Bath salts: What makes them dangerous? - WAFB 9 News Baton Rouge, Louisiana News, Weather, Sports

Bath salts: What makes them dangerous?


Bath salts continue to make headlines as users continue to display the outrageous behavior.

In Miami, Florida, a man who was reportedly on the drugs took bites out of another man's face before he was shot and killed by police.

A similar situation happened last week in South Louisiana.

We asked Louisiana Poison Control Director, Dr. Mark Ryan what is in the drug that causes such bizarre and violent behavior. "It affects the neurotransmitters in your brain, not unusual, many drugs do that. And they do it in a beneficial effect. It's needed. These happen to do it in ways that are extreme," says Dr. Ryan.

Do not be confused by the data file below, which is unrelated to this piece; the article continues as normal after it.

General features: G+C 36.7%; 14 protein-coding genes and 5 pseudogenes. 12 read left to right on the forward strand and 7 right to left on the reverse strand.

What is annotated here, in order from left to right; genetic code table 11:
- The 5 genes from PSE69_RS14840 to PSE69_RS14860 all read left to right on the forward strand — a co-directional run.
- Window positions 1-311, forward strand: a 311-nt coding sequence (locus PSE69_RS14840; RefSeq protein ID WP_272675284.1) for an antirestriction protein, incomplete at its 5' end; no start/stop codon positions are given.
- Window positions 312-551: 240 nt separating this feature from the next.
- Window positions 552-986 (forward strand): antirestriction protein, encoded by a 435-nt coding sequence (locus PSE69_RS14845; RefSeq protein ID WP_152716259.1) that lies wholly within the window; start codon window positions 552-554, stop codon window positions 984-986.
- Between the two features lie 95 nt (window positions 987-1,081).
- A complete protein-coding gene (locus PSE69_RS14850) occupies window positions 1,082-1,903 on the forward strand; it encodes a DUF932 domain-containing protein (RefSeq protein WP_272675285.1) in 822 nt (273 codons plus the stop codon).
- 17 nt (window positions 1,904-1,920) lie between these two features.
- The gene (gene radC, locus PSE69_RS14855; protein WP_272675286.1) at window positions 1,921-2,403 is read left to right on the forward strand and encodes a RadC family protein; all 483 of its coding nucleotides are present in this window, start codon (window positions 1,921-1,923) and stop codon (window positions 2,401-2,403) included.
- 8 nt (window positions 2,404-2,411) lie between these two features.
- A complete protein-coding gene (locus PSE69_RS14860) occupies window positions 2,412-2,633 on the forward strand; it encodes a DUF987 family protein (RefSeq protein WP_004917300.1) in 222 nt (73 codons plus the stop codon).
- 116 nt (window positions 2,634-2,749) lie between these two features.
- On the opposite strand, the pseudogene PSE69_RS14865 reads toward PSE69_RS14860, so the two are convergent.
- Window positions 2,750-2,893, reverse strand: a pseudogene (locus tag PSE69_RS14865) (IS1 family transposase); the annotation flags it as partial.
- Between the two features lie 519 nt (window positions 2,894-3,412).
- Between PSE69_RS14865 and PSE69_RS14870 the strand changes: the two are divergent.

When the drug first hit the streets of Louisiana in 2010 the state's poison control reported an alarming number of calls from panicked users complaining of extreme anxiety, hallucinations and accelerated heart rate.

Bath salts were banned by Louisiana lawmakers less than a year later.

"The problem in Louisiana seems to have decreased pretty significantly. And the decrease started immediately after the ban was signed by governor Jindal in January 2011," says Dr. Ryan.

The problem is far from over. Bath salts take on different forms, and different names. So physicians and lawmakers are constantly researching to stay ahead of the game.

Copyright 2012 KSLA. All rights reserved.

Bath salts related stories [SIDEBAR]


Doctors: Face-chewing victim 'awake and alert' [WARNING: GRAPHIC IMAGES] 'Bath-salts' injection leads to flesh-eating disease Common names of fake 'bath salts' Bath salt compound banned in Florida Officials More>>

Powered by Frankly